When Jake and I left Jasper we told few people. Why? We were afraid we wouldn’t make it past the traffic lights at the end of town…What if we broke our ankles on Day 6? What if Jake and I fought on Day 12 and refused to speak again to each other? What if we just didn’t like it? What if…? We had never done anything like this before and so we had no idea what would happen. And if no-one had any expectations, it wouldn’t matter if we only made it to the traffic lights. We could just sneak back into town and none would be the wiser.
The further South we went, the more and more people became interested in our adventure. It always amazed me how many people cared and wanted to hear our stories. We have received many kind comments/emails and received a massive amount of support. THANK YOU EVERYONE! Here are some people we would like to specially mention:
David Harrap (Dad), Nancy Taylor (Mum), Mike Alleyne (Dad), Janet Gulbransen, Rebecca Conti (Sister), The Alpine Club of Canada, Marilynn Gulbransen, Steph and Pete Robinson, The Waxers, Allie Strel, Mike Mcmillan, the employees at Anderson Dorn & Rader Ltd, Elizabeth Harrap, Jill Seaton, Doreen Lennie, Debbie Goodridge Quinn, Nicole Caron, Rick and Sarah Strel, Greg Van Tighem, Dr. Mark Mahler at Jasper Dental Clinic, The Dorks (Park/Dolan Family), Jasper Elementary School, Carmen and Jeff Alleyne (Nanny and Granddad), The Monettes, and Jim Alary.
Also, for those interested here are some links to our adventure in the media. Gulp!
http://www.cbc.ca/player/News/Canada/BC/ID/2645632749/ (8:30 minute marker)
If the mood should strike you, here is a 20 minute (ish) slide show that attempts to summarize our adventure. Get the popcorn ,a cup of tea, plug in the speakers, and dim the lights! Enjoy!http://www.kizoa.com/embed-17220298-P125529821o2l1
Yesterday we went to a barbers shop (after waiting in line for over 3 hours. Dear goodness! Better be the best haircut we’ve ever got!). We entered as men and left as boys. After the haircut it began to sink in that the trip was over. No longer will people come up to us in the street and ask what adventure we’re on. No longer will I have kids come up and tell me how much they love the beard. No longer will we stand out. We’re just Average Joes. Even though I was ready to stop walking, it’s always sad when you realize a significant part of your life is over. Nevertheless that also means another chapter begins (and if that chapter involves a cruise with never-ending-buffets, you know it will be AWESOME!). Before the chop. While we waited, people kept asking the barber, why he was allowing bums into his store…oh dear (I mean would bums have Osprey backpacks?! Come on!). I won’t miss people thinking your homeless (even though we don’t have a home, we’re not homeless! At least in a “conventional” sense). Mothers lock up your daughters, Jacob is coming to town.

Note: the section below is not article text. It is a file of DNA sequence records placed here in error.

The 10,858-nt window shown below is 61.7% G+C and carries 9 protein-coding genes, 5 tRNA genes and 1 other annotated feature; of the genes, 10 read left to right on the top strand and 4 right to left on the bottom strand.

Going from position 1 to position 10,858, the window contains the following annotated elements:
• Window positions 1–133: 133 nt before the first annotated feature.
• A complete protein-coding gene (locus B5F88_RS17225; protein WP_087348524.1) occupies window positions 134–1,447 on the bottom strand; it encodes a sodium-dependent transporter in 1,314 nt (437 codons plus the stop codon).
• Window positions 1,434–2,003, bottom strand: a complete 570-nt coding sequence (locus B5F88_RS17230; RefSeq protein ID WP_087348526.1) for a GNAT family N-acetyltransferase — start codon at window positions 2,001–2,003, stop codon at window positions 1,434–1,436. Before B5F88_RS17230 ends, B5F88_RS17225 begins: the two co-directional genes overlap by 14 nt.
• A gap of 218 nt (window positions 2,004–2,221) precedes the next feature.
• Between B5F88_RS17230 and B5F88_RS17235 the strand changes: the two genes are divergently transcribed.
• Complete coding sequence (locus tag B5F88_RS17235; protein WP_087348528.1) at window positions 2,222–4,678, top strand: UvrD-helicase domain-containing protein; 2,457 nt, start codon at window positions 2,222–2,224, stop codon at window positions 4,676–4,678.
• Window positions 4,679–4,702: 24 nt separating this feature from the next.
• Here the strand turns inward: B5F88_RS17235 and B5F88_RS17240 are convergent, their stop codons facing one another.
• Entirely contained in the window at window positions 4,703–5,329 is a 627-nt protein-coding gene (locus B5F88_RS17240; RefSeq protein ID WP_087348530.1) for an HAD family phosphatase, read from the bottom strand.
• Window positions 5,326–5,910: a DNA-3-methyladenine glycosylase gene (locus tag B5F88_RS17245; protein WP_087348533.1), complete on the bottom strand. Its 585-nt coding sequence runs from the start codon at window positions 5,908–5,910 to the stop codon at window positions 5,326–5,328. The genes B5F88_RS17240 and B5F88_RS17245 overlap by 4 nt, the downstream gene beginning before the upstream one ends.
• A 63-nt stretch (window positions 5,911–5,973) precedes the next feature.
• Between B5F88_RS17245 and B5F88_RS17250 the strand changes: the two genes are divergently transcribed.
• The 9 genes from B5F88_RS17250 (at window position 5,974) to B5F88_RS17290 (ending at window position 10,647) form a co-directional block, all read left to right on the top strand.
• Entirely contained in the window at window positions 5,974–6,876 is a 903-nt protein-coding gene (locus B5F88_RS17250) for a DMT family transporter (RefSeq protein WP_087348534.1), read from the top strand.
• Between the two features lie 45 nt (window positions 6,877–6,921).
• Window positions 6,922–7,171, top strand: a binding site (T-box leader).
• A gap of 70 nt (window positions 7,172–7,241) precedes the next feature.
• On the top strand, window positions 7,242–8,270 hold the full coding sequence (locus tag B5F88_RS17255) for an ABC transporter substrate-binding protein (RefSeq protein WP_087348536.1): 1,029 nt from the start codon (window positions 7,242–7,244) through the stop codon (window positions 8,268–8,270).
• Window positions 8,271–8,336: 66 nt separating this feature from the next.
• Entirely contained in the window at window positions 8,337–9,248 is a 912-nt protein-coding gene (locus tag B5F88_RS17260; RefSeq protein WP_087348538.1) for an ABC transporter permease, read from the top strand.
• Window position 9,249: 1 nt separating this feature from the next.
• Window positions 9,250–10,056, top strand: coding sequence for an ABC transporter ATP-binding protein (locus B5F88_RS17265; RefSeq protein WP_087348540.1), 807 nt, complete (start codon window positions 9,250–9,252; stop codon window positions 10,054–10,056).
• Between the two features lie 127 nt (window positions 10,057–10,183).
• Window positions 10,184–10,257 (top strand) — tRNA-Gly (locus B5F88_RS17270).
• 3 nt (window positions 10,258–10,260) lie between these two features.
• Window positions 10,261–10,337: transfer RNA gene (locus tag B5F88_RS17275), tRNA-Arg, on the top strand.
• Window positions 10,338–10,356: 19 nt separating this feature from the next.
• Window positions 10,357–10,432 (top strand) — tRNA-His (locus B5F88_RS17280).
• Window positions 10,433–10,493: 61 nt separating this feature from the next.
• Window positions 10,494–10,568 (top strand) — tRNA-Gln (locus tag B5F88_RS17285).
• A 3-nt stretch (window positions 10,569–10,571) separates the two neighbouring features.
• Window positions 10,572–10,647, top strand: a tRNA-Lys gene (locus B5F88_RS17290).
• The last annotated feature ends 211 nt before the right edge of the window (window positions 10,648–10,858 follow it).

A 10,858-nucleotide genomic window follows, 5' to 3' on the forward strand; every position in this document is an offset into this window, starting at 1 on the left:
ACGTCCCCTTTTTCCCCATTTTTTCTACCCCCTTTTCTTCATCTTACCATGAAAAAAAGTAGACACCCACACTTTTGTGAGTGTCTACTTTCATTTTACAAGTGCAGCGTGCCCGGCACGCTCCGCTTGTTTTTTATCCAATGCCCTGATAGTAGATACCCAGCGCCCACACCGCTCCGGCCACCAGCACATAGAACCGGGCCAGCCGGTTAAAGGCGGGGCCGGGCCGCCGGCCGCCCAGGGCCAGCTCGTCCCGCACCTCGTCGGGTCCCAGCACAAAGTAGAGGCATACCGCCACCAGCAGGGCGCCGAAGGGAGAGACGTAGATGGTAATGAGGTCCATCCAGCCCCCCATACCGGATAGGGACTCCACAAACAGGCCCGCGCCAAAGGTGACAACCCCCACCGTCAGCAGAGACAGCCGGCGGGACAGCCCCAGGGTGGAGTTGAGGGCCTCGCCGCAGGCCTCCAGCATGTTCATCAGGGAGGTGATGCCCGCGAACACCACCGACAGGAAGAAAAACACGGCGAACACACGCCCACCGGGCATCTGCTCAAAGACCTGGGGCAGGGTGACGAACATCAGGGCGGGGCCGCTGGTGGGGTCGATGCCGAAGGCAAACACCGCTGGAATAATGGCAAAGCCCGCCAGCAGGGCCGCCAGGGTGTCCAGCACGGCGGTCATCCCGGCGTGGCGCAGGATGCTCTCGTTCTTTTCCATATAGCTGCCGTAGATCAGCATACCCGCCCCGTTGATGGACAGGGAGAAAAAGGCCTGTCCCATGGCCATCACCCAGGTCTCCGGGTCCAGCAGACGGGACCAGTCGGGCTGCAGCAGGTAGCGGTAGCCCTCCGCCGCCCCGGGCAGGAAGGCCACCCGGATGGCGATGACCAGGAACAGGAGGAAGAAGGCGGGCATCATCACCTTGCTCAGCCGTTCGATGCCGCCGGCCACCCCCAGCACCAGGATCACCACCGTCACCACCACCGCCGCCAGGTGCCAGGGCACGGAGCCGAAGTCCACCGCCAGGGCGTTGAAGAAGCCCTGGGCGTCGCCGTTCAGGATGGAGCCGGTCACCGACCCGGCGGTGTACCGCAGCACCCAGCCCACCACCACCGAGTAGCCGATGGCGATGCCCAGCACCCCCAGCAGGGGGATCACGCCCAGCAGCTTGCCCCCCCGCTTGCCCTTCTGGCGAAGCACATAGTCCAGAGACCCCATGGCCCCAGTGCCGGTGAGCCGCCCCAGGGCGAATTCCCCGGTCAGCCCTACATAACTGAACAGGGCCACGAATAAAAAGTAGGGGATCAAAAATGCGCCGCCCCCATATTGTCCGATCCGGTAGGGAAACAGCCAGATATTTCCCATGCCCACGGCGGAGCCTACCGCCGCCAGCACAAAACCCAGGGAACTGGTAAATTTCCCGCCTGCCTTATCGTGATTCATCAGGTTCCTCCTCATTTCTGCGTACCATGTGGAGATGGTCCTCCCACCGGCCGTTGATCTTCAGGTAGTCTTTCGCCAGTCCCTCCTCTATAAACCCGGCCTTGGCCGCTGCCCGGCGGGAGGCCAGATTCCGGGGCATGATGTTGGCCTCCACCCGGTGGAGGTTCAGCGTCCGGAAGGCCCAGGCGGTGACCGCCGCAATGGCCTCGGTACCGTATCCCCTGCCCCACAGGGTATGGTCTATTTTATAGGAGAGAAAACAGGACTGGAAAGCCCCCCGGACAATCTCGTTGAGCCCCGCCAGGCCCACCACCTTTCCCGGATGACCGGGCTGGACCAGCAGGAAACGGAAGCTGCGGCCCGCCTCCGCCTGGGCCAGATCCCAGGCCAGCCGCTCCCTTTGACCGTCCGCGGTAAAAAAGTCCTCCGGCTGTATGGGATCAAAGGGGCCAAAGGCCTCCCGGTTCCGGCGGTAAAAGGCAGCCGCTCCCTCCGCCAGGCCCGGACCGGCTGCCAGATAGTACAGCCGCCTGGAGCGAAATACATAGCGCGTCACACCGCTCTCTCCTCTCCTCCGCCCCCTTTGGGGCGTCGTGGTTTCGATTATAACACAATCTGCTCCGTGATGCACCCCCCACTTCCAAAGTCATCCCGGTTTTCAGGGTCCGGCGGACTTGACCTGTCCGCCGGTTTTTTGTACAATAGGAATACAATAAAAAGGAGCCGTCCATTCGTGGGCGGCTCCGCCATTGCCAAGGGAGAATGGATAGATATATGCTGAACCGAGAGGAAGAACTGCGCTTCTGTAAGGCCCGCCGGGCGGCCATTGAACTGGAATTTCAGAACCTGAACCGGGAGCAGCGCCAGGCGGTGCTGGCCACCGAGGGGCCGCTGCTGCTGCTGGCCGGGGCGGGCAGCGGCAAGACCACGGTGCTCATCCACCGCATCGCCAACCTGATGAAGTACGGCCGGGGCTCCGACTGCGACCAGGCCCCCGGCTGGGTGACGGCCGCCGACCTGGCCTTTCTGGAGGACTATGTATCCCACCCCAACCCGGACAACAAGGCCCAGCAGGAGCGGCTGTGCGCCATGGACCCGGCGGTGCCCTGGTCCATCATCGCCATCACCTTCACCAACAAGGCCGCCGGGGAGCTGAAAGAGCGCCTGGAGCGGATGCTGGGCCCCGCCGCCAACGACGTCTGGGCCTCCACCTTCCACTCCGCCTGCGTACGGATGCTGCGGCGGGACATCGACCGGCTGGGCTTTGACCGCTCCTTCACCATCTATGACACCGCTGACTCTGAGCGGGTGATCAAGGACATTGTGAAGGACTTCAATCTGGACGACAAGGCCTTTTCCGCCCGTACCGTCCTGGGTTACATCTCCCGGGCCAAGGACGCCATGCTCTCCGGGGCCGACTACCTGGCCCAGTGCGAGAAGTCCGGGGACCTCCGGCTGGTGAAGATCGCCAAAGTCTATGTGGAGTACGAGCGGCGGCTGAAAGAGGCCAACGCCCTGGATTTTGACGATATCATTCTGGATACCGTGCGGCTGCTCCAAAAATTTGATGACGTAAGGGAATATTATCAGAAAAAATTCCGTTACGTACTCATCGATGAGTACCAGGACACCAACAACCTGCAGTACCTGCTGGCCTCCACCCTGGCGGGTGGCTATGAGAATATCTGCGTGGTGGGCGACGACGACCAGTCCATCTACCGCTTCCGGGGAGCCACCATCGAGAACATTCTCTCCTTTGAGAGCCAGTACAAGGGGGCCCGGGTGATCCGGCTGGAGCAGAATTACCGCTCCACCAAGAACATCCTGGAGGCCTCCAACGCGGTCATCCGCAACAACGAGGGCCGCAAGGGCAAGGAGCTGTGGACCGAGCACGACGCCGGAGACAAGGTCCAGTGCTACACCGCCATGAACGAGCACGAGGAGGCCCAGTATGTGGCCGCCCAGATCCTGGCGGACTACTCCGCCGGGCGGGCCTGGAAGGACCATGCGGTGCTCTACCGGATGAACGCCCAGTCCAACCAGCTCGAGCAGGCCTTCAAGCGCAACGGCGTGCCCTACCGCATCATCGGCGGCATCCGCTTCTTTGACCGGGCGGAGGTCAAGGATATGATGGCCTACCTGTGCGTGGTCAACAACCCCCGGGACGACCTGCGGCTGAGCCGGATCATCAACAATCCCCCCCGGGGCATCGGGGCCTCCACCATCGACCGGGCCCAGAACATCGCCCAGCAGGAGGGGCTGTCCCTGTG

It’s a close shave!
The men are gone, and all that’s left are these whimpy boys. I bet they couldn’t even walk 10 miles! Boy-Face Liam with a “winning” shave. Was it worth waiting 3 hours for? Darn right it was! Jake with a ‘sporty’ moustache. He was the loser of the 252 day crib bet, so he has to have this fung-Imean delightful moustache for 252 days. Although we are clean shaven and “respectable” looking, soon afterwards, we had a bum walk up and offer to share his food with us. So maybe we still look like adventurers? Score!
In the last hours of the last month of the last year, two figures limped across the Mexican border into Puerto Palomas. It has been an awesome adventure, the likes of which Jake and Liam probably won’t see again. To think that the trip is over is unthinkable. To think that this is Mexico is absurd. To think that we walked 5400 kilometers over 252 days to get here is outrageous. We have no idea how life off the trail will be. As Frodo said (more or less), “How does one pick up the threads of an old life? How do you go on, when in your heart you realize there is no going back. There are some adventures that go too deep that have taken hold.” I guess we will just have to see what happens. Thanks everyone for all the well wishes and the support! It’s amazing how many people have been interested in our story and have sent us kind words! I hope you all find adventures of your own – whatever they may be!
Nearing the end. It’s hard to imagine that 8 months of walking is coming to a close…
1/2 mile! OMG OMG OMG OMG OMG!
The Mexican border guards. We did it. We are here. So surreal. The guards all took selfies with us. Neato!
Celebrating in the hotel room. We bought the best champagne Walmart had (which was 10 bucks) to celebrate! The only thing open was a gas station. So our celebratory meal was a can of tuna…not quite what we dreamed of for 8 months…Oh well. At least we had the bubbly!
Here are the pictures from our last couple weeks in New Mexico. Enjoy!
I think the picture speaks for itself. However, soon after we came across a hiker. The first since the middle of Colorado. He was lost, disorientated, and in a tee-shirt, with temperatures plunging to -15. We took him to the trail head, where a search party had assembled to look for him. Worst part was, he was a fire fighter. If this is how our emergency responders are…it doesn’t bode well.
Walking in a sun-burnt country.
A typical view in central New Mexico. Beautiful country, eh.